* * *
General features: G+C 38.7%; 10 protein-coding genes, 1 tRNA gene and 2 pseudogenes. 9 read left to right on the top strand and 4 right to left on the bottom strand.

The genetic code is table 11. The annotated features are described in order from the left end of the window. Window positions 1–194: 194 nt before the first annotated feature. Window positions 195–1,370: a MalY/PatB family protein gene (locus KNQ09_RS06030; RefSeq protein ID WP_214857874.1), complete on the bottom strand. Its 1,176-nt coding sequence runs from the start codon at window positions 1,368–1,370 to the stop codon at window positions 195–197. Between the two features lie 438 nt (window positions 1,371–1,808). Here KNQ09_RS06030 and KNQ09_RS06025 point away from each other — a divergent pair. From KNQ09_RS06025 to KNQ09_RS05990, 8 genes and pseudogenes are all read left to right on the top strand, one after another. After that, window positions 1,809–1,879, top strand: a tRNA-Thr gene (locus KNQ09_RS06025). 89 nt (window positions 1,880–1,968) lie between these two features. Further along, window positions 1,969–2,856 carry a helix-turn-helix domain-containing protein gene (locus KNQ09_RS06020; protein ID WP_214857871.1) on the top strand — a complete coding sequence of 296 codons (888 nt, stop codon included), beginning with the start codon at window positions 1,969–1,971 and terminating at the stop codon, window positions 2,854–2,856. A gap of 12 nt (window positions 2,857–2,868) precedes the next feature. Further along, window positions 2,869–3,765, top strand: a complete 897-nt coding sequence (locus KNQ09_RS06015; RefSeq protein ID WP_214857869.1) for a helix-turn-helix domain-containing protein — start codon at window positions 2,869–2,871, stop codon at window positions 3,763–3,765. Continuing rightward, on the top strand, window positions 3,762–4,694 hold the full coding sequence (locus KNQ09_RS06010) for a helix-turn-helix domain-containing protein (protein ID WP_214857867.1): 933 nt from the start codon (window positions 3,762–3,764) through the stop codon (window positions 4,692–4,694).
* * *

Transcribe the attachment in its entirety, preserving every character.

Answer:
General features: G+C 38.7%; 10 protein-coding genes, 1 tRNA gene and 2 pseudogenes. 9 read left to right on the top strand and 4 right to left on the bottom strand.

The genetic code is table 11. The annotated features are described in order from the left end of the window. Window positions 1–194: 194 nt before the first annotated feature. Window positions 195–1,370: a MalY/PatB family protein gene (locus KNQ09_RS06030; RefSeq protein ID WP_214857874.1), complete on the bottom strand. Its 1,176-nt coding sequence runs from the start codon at window positions 1,368–1,370 to the stop codon at window positions 195–197. Between the two features lie 438 nt (window positions 1,371–1,808). Here KNQ09_RS06030 and KNQ09_RS06025 point away from each other — a divergent pair. From KNQ09_RS06025 to KNQ09_RS05990, 8 genes and pseudogenes are all read left to right on the top strand, one after another. After that, window positions 1,809–1,879, top strand: a tRNA-Thr gene (locus KNQ09_RS06025). 89 nt (window positions 1,880–1,968) lie between these two features. Further along, window positions 1,969–2,856 carry a helix-turn-helix domain-containing protein gene (locus KNQ09_RS06020; protein ID WP_214857871.1) on the top strand — a complete coding sequence of 296 codons (888 nt, stop codon included), beginning with the start codon at window positions 1,969–1,971 and terminating at the stop codon, window positions 2,854–2,856. A gap of 12 nt (window positions 2,857–2,868) precedes the next feature. Further along, window positions 2,869–3,765, top strand: a complete 897-nt coding sequence (locus KNQ09_RS06015; RefSeq protein ID WP_214857869.1) for a helix-turn-helix domain-containing protein — start codon at window positions 2,869–2,871, stop codon at window positions 3,763–3,765. Continuing rightward, on the top strand, window positions 3,762–4,694 hold the full coding sequence (locus KNQ09_RS06010) for a helix-turn-helix domain-containing protein (protein ID WP_214857867.1): 933 nt from the start codon (window positions 3,762–3,764) through the stop codon (window positions 4,692–4,694).